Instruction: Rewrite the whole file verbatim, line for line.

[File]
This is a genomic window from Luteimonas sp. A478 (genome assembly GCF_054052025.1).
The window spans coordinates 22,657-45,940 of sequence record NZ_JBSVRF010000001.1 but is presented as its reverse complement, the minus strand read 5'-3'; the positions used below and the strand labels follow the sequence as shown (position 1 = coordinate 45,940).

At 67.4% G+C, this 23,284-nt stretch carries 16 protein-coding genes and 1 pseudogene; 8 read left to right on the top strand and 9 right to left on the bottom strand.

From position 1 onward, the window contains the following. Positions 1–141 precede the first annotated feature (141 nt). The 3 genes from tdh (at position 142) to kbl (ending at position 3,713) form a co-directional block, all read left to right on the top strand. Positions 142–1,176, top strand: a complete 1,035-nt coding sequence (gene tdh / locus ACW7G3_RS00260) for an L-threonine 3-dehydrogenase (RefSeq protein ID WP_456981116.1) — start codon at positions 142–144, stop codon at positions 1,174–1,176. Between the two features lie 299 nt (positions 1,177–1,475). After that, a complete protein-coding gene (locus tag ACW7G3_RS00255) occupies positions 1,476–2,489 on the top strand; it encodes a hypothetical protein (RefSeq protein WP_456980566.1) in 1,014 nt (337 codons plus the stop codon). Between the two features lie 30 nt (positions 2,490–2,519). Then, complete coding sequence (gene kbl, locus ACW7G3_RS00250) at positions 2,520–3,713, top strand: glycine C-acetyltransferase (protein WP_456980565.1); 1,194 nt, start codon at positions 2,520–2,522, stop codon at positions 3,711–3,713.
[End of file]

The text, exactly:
This is a genomic window from Luteimonas sp. A478 (genome assembly GCF_054052025.1).
The window spans coordinates 22,657-45,940 of sequence record NZ_JBSVRF010000001.1 but is presented as its reverse complement, the minus strand read 5'-3'; the positions used below and the strand labels follow the sequence as shown (position 1 = coordinate 45,940).

At 67.4% G+C, this 23,284-nt stretch carries 16 protein-coding genes and 1 pseudogene; 8 read left to right on the top strand and 9 right to left on the bottom strand.

From position 1 onward, the window contains the following. Positions 1–141 precede the first annotated feature (141 nt). The 3 genes from tdh (at position 142) to kbl (ending at position 3,713) form a co-directional block, all read left to right on the top strand. Positions 142–1,176, top strand: a complete 1,035-nt coding sequence (gene tdh / locus ACW7G3_RS00260) for an L-threonine 3-dehydrogenase (RefSeq protein ID WP_456981116.1) — start codon at positions 142–144, stop codon at positions 1,174–1,176. Between the two features lie 299 nt (positions 1,177–1,475). After that, a complete protein-coding gene (locus tag ACW7G3_RS00255) occupies positions 1,476–2,489 on the top strand; it encodes a hypothetical protein (RefSeq protein WP_456980566.1) in 1,014 nt (337 codons plus the stop codon). Between the two features lie 30 nt (positions 2,490–2,519). Then, complete coding sequence (gene kbl, locus ACW7G3_RS00250) at positions 2,520–3,713, top strand: glycine C-acetyltransferase (protein WP_456980565.1); 1,194 nt, start codon at positions 2,520–2,522, stop codon at positions 3,711–3,713.